Alexander Johannesen, who’s often on about topic maps, the other day “ranted on the NGC4LIB (Next-generation catalog 4 libraries) mailing-list about, uh, something or other.” He turned it into a blog post called Library Pontifications, and he mentions FRBR:
FRBR defines work, expression, manifestation, item, and these are semi-philosophical definitions that we’re supposed to attach semantics and knowledge to. There’s primarily two ways to do that; define entities of knowledge, or create relationships between entities. (Note these two basic ways of doing knowledge management; entities and relationships, as they spring up in all areas of knowledge representation)
Now, can you without looking stuff up tell me the difference between a work and an expression? Or between manifestation and an item? Sure, we can discuss if this or that thing is an item or something else, back and forth, but is that a good foundation upon to lay all future library philosophy? Because that’s just what it is; a philosophical model we use to make sense of the real world. FRBR is confusing, even if it is a great leap forward in epistemological thinking, for example when it comes down to identity management (persistent identifiers for one thing can be expressed through a multitude, like a proxy, which FRBR fails at miserably, for example) it is right there in the centre of it, but a lot of it focuses on the wrong part of it, the part that involves human cognition to make decisions about identity.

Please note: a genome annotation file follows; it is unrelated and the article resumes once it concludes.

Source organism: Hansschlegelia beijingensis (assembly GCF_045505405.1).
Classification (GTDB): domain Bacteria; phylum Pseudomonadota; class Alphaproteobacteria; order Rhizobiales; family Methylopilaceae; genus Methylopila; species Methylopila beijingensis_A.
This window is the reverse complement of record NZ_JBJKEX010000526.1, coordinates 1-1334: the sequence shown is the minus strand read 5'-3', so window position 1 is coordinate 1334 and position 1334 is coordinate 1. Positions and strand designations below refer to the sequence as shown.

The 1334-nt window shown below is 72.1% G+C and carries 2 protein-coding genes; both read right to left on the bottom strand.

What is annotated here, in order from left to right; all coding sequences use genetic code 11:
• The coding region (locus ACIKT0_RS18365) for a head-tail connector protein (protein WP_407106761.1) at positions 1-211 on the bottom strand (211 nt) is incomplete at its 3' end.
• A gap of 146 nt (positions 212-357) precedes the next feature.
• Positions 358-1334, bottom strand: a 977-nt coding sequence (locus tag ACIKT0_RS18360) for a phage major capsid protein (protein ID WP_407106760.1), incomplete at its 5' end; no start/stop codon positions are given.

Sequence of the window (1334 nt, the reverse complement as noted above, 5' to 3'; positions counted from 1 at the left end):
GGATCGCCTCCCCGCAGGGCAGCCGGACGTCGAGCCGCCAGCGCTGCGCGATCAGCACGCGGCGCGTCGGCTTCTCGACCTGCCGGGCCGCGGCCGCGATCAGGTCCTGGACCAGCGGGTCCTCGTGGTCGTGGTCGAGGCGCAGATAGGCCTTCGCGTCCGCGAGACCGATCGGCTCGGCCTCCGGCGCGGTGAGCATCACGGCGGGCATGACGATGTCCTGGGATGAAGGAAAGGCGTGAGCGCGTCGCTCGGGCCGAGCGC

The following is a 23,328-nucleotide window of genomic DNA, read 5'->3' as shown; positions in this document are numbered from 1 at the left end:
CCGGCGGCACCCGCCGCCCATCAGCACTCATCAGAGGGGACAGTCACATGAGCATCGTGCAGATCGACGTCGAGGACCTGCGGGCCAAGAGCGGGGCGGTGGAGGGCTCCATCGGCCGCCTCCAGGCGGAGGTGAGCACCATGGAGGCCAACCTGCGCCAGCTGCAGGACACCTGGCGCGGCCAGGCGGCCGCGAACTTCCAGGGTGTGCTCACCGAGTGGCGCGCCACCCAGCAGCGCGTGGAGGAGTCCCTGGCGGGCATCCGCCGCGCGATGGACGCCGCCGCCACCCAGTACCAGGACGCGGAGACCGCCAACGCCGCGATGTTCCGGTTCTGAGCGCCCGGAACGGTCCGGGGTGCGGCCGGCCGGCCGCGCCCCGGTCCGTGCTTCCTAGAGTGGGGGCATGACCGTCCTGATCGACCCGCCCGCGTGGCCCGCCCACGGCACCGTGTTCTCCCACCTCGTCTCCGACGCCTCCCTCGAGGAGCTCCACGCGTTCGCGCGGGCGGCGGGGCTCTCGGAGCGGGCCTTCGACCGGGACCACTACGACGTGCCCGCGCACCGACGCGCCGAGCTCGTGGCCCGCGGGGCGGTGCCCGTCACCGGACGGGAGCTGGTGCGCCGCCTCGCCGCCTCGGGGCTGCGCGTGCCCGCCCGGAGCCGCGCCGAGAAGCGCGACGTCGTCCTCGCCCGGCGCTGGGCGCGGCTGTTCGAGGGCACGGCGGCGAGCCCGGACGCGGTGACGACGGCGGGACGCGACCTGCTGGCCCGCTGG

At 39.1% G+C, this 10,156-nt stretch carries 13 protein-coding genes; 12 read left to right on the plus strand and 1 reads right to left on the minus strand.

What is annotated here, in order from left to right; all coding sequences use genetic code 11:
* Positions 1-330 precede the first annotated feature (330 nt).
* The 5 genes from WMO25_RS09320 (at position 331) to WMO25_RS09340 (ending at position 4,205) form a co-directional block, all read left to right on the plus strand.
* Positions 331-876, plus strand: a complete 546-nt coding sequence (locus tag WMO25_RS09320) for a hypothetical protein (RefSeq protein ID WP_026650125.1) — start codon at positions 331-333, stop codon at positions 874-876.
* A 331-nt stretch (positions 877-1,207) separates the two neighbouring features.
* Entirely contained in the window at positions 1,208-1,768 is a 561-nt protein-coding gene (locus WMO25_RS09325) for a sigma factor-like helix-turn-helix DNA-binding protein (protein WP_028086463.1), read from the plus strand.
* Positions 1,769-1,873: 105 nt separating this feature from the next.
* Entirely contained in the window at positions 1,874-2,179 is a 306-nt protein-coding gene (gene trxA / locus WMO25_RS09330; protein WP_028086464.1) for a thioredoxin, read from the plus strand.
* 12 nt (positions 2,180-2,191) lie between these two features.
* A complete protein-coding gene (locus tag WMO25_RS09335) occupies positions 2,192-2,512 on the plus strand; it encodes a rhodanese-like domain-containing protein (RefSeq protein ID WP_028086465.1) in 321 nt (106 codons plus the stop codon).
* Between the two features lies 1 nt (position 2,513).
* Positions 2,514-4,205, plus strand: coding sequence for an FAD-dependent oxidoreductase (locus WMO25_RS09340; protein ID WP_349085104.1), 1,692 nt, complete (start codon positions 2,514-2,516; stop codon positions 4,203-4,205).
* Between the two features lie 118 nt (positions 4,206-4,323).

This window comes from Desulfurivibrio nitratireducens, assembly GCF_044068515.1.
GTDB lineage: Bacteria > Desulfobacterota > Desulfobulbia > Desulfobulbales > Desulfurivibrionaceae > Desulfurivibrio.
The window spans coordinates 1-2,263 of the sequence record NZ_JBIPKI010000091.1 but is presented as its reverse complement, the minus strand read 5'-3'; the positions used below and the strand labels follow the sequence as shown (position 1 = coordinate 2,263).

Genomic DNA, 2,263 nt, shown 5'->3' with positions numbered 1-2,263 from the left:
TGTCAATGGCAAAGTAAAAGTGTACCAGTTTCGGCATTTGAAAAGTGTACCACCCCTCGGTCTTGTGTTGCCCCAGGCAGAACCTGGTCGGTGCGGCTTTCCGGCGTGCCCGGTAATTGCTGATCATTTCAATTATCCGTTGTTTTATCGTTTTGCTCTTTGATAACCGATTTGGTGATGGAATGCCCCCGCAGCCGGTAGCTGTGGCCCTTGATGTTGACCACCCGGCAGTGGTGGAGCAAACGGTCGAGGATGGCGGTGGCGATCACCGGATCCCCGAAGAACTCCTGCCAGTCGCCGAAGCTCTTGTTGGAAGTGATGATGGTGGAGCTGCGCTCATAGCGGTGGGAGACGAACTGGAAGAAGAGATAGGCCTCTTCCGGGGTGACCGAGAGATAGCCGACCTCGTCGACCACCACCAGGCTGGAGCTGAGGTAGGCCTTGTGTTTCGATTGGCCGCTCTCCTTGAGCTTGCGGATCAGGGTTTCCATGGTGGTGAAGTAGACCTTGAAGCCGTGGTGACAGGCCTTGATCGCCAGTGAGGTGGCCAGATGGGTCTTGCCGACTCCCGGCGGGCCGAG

Anyway, I guess at this point all I’m trying to say is that there are glimpses of what I’m talking about in the library world, and I was attracted to it, I wanted to dedicate parts of my life to fixing a lot what was broken in the real-world. I came to the library because they are the shining beacon of light in our society.